The only time I carry with an empty chamber is if I have been doing (and plan on doing more) dry practice. Otherwise, mine is set to go.

On a lighter note - having one in the pipe makes it impossible to pull your gun, rack the slide, and make some tough guy cliche remark. Jk
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Old May 8, 2018, 09:33 PM   #28
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For me, one in the chamber and no safety. This leaves single action handguns off my carry list.
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Old May 8, 2018, 09:53 PM   #29
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Even if carrying on an empty chamber incurred no extra time penalty I don't think I could endorse it. The possibility of things that might interfere with it troubles me.

Can I be sure that my off-hand will always be available?
... will never be occupied trying to fend off an attacker?
... will never be in the death-grip of my wife, girlfriend, or heaven forbid...both???
... will never be holding my youngest in my arms?
... will never be trying to control my dog on his leash?
... will never be trying to maintain my grip on a bus careening out of control at 55mph and will blow up if it goes below that speed?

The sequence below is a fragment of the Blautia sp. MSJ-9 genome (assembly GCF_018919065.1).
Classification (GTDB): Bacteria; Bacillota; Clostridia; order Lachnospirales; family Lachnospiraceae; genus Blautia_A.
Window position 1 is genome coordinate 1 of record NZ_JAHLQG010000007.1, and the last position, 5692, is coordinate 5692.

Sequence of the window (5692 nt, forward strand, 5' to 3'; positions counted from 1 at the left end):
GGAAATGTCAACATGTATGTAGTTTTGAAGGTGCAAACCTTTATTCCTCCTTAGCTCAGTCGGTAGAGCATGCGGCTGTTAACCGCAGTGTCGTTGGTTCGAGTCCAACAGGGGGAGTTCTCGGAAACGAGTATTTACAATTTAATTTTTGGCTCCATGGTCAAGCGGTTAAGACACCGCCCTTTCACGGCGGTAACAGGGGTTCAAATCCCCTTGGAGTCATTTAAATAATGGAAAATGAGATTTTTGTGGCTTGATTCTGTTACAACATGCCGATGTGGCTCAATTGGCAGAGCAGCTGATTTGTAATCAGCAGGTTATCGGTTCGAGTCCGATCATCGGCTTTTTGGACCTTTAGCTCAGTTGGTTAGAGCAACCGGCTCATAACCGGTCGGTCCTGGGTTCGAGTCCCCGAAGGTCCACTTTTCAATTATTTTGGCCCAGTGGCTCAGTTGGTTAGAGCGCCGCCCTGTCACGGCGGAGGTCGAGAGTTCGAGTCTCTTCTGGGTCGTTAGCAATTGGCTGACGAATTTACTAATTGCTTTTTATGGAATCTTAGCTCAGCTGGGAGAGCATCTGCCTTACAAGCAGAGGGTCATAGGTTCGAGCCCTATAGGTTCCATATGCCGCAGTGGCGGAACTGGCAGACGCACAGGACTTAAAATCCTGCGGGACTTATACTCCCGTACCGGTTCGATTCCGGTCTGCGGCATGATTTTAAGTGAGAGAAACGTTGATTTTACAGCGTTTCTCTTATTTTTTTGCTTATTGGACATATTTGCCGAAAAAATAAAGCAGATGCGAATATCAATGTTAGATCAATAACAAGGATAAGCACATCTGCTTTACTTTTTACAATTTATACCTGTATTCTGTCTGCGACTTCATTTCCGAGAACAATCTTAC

... will never have an injured hand or arm that prevents me from racking the slide?

Compared to that, what are the disadvantages to carrying with a round already chambered?
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Old May 9, 2018, 06:25 AM   #30
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That's enough for me. I made up my mind.
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Old May 9, 2018, 07:07 AM   #31
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I'm going to add the non-tactical argument to this because I considered it way too much last night as an academic point as the OP has already made a decision. Apparently I don't like to sleep anyways.